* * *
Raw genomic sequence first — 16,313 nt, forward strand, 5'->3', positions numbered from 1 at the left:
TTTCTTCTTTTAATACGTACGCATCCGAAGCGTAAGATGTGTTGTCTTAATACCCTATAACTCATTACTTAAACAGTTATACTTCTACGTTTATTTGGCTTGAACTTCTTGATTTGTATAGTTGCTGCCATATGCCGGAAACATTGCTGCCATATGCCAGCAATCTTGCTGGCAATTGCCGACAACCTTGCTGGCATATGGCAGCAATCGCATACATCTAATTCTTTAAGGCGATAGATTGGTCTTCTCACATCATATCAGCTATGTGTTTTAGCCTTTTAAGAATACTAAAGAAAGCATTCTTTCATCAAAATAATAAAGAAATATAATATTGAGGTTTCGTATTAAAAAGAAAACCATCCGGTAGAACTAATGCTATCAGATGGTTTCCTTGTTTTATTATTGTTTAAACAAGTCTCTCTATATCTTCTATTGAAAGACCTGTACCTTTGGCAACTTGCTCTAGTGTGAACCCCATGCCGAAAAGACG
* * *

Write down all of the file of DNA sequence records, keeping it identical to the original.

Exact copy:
Raw genomic sequence first — 16,313 nt, forward strand, 5'->3', positions numbered from 1 at the left:
TTTCTTCTTTTAATACGTACGCATCCGAAGCGTAAGATGTGTTGTCTTAATACCCTATAACTCATTACTTAAACAGTTATACTTCTACGTTTATTTGGCTTGAACTTCTTGATTTGTATAGTTGCTGCCATATGCCGGAAACATTGCTGCCATATGCCAGCAATCTTGCTGGCAATTGCCGACAACCTTGCTGGCATATGGCAGCAATCGCATACATCTAATTCTTTAAGGCGATAGATTGGTCTTCTCACATCATATCAGCTATGTGTTTTAGCCTTTTAAGAATACTAAAGAAAGCATTCTTTCATCAAAATAATAAAGAAATATAATATTGAGGTTTCGTATTAAAAAGAAAACCATCCGGTAGAACTAATGCTATCAGATGGTTTCCTTGTTTTATTATTGTTTAAACAAGTCTCTCTATATCTTCTATTGAAAGACCTGTACCTTTGGCAACTTGCTCTAGTGTGAACCCCATGCCGAAAAGACG